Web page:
And the Sweden Democrats, a political party with its roots in the neo-Nazi movement, is on course to pick up a whopping 20 percent or more of the popular vote in a country which has always prided itself on being at the vanguard of the global progressive movement.

How on earth has this happened? Why will the mostly shrewd stewardship of Prime Minister Stefan Löfven be punished like this?

And how have the Sweden Democrats, the polite(ish) faces of a barbaric far-right movement, edged so close to power they might be kingmakers in the next parliament?

The answer is nuanced.

It's partially the fault of the Swedish establishment. They've allowed the entire political agenda to be hijacked by the immigration issue. 

The media, and the mainstream political parties, have always refused to countenance that there is a diverse, but substantial, anti-immigrant sentiment at work in Sweden. Sweden is not hugely racist but there have always been anti-immigrant elements.

They continued to refuse to engage with immigration as a political issue, even when, in 2015 more than 100,000 refugees poured in and it was clear that this was an extraordinary influx of newcomers that would affect some people's lives.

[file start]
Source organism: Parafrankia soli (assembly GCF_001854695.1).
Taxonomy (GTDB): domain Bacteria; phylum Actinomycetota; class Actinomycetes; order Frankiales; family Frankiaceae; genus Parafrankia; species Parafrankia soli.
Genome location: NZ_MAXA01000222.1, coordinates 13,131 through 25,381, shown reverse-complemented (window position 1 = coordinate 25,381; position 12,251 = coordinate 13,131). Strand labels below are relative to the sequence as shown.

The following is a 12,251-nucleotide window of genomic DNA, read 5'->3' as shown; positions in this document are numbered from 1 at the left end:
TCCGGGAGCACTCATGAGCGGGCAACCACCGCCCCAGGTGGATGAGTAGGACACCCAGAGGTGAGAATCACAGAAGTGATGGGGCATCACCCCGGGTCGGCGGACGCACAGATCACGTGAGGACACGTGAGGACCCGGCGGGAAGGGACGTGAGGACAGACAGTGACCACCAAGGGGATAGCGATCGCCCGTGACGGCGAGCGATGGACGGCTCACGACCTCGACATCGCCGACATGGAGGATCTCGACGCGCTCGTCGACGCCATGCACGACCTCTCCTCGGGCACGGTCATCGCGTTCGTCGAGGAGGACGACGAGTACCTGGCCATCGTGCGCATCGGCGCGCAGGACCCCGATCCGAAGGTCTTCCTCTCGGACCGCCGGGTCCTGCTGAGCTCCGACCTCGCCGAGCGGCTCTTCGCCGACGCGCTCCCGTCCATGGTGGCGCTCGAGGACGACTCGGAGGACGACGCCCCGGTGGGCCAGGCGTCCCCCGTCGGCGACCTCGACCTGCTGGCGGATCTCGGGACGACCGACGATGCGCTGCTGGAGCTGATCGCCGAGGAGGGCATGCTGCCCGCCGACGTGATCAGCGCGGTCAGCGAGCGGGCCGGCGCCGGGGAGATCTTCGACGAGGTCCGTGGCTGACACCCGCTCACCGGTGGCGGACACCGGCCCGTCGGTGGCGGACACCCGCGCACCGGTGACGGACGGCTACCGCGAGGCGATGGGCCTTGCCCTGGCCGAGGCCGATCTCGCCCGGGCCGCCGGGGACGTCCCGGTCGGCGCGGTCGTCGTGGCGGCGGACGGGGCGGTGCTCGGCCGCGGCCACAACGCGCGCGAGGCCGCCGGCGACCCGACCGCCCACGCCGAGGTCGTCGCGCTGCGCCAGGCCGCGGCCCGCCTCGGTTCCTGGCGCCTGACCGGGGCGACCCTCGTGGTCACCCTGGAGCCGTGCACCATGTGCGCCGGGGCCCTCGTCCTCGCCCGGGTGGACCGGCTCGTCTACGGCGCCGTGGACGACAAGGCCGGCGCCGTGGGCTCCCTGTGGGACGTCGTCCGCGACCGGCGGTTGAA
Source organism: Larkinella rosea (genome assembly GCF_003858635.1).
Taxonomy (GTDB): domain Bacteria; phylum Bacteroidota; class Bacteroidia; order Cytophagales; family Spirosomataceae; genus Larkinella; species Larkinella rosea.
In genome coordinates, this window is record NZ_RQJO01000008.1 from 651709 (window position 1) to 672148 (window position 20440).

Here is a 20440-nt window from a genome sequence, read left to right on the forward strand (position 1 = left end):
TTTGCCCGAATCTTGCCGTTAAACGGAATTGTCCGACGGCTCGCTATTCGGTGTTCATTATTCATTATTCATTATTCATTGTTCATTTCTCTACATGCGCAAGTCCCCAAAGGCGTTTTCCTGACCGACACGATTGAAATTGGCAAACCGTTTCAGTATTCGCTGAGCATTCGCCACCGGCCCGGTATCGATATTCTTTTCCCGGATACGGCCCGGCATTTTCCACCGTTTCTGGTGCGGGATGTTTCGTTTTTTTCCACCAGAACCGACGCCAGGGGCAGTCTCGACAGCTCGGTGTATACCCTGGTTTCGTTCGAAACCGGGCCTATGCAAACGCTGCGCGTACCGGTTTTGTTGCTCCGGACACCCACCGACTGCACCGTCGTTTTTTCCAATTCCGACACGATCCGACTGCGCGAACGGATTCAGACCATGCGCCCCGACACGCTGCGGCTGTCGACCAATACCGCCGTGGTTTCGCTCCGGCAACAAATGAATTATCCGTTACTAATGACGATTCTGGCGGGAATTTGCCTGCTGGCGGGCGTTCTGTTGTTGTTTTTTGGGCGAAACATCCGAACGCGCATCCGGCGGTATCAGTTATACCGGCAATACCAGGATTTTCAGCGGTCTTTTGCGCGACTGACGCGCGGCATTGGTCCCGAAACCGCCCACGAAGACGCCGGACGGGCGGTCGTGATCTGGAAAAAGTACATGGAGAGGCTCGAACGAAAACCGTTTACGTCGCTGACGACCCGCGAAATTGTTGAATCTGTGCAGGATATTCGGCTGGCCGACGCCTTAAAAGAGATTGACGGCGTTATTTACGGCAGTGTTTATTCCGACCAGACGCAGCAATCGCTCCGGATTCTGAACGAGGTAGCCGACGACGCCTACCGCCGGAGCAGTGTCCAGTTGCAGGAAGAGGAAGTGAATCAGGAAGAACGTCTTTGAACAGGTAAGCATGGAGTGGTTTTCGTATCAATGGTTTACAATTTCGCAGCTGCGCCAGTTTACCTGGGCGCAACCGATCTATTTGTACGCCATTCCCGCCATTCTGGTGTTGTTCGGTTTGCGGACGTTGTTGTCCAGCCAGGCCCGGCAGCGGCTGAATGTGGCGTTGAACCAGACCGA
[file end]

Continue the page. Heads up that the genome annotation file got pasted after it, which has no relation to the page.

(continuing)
The inability to accept this strain of right-wing Swedish social thought has long been problematic.

The Sweden Democrats, propelled by Jimmie Åkesson's clever, deceptive leadership, exploited this gap by closely following the far-right “playbook” to appear to be a true alternative to the established parties.

By filling this vacuum in political debate, the SD provoked the media into engaging with them. And then the media, nudged out of its comfort zone, decided it would deal with immigration. As it should have done 20 years ago.

But the media, possibly overcompensating for its previous disregard for the subject, didn't apply a critical filter to SD's views. The result? The pollution of the political discourse by half-truths, barefaced lies and bigotry.